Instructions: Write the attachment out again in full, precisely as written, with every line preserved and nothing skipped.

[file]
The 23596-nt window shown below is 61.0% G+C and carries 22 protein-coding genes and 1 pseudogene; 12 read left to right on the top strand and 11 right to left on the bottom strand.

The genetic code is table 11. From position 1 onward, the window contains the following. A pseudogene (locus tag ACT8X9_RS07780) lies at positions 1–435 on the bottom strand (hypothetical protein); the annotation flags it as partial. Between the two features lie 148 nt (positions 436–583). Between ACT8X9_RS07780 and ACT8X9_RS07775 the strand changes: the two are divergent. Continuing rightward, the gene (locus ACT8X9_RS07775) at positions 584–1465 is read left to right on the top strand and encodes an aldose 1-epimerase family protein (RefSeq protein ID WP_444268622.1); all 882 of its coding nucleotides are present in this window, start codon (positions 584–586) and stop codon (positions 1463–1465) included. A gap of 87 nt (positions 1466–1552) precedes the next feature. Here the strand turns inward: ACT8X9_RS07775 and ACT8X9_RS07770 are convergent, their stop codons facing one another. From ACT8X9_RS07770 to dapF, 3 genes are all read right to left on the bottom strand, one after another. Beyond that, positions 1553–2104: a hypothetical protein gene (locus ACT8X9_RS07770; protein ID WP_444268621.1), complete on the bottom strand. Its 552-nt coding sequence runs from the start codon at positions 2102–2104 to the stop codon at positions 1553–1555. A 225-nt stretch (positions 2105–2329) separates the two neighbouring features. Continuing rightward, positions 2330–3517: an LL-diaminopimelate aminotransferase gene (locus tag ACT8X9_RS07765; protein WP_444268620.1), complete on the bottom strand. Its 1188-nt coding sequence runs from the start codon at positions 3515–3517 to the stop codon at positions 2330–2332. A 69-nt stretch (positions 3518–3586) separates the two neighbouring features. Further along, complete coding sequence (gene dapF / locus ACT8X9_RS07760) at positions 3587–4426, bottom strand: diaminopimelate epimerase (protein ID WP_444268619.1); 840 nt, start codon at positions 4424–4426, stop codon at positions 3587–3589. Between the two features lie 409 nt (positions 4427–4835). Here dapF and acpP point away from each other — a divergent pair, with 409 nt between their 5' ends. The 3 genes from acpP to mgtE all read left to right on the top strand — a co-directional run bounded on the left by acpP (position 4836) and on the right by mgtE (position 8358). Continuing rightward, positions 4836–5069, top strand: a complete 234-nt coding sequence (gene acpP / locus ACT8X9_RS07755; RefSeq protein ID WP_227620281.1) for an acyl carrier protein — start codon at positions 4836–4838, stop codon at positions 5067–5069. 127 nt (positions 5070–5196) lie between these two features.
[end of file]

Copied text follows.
The 23596-nt window shown below is 61.0% G+C and carries 22 protein-coding genes and 1 pseudogene; 12 read left to right on the top strand and 11 right to left on the bottom strand.

The genetic code is table 11. From position 1 onward, the window contains the following. A pseudogene (locus tag ACT8X9_RS07780) lies at positions 1–435 on the bottom strand (hypothetical protein); the annotation flags it as partial. Between the two features lie 148 nt (positions 436–583). Between ACT8X9_RS07780 and ACT8X9_RS07775 the strand changes: the two are divergent. Continuing rightward, the gene (locus ACT8X9_RS07775) at positions 584–1465 is read left to right on the top strand and encodes an aldose 1-epimerase family protein (RefSeq protein ID WP_444268622.1); all 882 of its coding nucleotides are present in this window, start codon (positions 584–586) and stop codon (positions 1463–1465) included. A gap of 87 nt (positions 1466–1552) precedes the next feature. Here the strand turns inward: ACT8X9_RS07775 and ACT8X9_RS07770 are convergent, their stop codons facing one another. From ACT8X9_RS07770 to dapF, 3 genes are all read right to left on the bottom strand, one after another. Beyond that, positions 1553–2104: a hypothetical protein gene (locus ACT8X9_RS07770; protein ID WP_444268621.1), complete on the bottom strand. Its 552-nt coding sequence runs from the start codon at positions 2102–2104 to the stop codon at positions 1553–1555. A 225-nt stretch (positions 2105–2329) separates the two neighbouring features. Continuing rightward, positions 2330–3517: an LL-diaminopimelate aminotransferase gene (locus tag ACT8X9_RS07765; protein WP_444268620.1), complete on the bottom strand. Its 1188-nt coding sequence runs from the start codon at positions 3515–3517 to the stop codon at positions 2330–2332. A 69-nt stretch (positions 3518–3586) separates the two neighbouring features. Further along, complete coding sequence (gene dapF / locus ACT8X9_RS07760) at positions 3587–4426, bottom strand: diaminopimelate epimerase (protein ID WP_444268619.1); 840 nt, start codon at positions 4424–4426, stop codon at positions 3587–3589. Between the two features lie 409 nt (positions 4427–4835). Here dapF and acpP point away from each other — a divergent pair, with 409 nt between their 5' ends. The 3 genes from acpP to mgtE all read left to right on the top strand — a co-directional run bounded on the left by acpP (position 4836) and on the right by mgtE (position 8358). Continuing rightward, positions 4836–5069, top strand: a complete 234-nt coding sequence (gene acpP / locus ACT8X9_RS07755; RefSeq protein ID WP_227620281.1) for an acyl carrier protein — start codon at positions 4836–4838, stop codon at positions 5067–5069. 127 nt (positions 5070–5196) lie between these two features.